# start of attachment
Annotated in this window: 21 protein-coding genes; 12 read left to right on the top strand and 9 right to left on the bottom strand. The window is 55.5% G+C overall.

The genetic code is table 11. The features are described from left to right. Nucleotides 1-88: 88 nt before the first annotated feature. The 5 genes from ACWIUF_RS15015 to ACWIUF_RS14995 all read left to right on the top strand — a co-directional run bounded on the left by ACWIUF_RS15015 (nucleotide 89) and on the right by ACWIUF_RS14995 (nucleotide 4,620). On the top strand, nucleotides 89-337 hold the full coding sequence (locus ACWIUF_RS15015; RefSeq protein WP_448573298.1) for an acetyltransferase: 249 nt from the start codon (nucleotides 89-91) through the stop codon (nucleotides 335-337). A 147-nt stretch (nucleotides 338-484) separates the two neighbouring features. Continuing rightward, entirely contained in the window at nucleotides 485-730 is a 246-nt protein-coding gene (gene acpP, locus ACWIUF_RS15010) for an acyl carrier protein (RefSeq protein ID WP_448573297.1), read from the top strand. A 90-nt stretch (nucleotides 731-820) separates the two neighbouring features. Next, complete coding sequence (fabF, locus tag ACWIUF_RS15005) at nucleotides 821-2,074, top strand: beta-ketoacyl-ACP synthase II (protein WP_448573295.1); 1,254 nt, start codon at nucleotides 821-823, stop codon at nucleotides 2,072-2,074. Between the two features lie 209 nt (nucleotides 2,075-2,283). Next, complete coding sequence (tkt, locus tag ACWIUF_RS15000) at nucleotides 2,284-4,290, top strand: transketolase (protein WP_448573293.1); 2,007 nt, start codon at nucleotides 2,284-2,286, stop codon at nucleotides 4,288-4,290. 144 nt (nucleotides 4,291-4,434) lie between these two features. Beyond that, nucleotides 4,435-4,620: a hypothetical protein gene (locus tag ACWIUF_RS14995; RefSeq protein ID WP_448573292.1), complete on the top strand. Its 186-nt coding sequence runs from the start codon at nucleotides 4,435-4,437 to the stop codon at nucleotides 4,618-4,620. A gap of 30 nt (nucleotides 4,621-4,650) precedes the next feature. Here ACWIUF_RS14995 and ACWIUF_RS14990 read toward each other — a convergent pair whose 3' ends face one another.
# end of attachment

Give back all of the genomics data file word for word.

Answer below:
Annotated in this window: 21 protein-coding genes; 12 read left to right on the top strand and 9 right to left on the bottom strand. The window is 55.5% G+C overall.

The genetic code is table 11. The features are described from left to right. Nucleotides 1-88: 88 nt before the first annotated feature. The 5 genes from ACWIUF_RS15015 to ACWIUF_RS14995 all read left to right on the top strand — a co-directional run bounded on the left by ACWIUF_RS15015 (nucleotide 89) and on the right by ACWIUF_RS14995 (nucleotide 4,620). On the top strand, nucleotides 89-337 hold the full coding sequence (locus ACWIUF_RS15015; RefSeq protein WP_448573298.1) for an acetyltransferase: 249 nt from the start codon (nucleotides 89-91) through the stop codon (nucleotides 335-337). A 147-nt stretch (nucleotides 338-484) separates the two neighbouring features. Continuing rightward, entirely contained in the window at nucleotides 485-730 is a 246-nt protein-coding gene (gene acpP, locus ACWIUF_RS15010) for an acyl carrier protein (RefSeq protein ID WP_448573297.1), read from the top strand. A 90-nt stretch (nucleotides 731-820) separates the two neighbouring features. Next, complete coding sequence (fabF, locus tag ACWIUF_RS15005) at nucleotides 821-2,074, top strand: beta-ketoacyl-ACP synthase II (protein WP_448573295.1); 1,254 nt, start codon at nucleotides 821-823, stop codon at nucleotides 2,072-2,074. Between the two features lie 209 nt (nucleotides 2,075-2,283). Next, complete coding sequence (tkt, locus tag ACWIUF_RS15000) at nucleotides 2,284-4,290, top strand: transketolase (protein WP_448573293.1); 2,007 nt, start codon at nucleotides 2,284-2,286, stop codon at nucleotides 4,288-4,290. 144 nt (nucleotides 4,291-4,434) lie between these two features. Beyond that, nucleotides 4,435-4,620: a hypothetical protein gene (locus tag ACWIUF_RS14995; RefSeq protein ID WP_448573292.1), complete on the top strand. Its 186-nt coding sequence runs from the start codon at nucleotides 4,435-4,437 to the stop codon at nucleotides 4,618-4,620. A gap of 30 nt (nucleotides 4,621-4,650) precedes the next feature. Here ACWIUF_RS14995 and ACWIUF_RS14990 read toward each other — a convergent pair whose 3' ends face one another.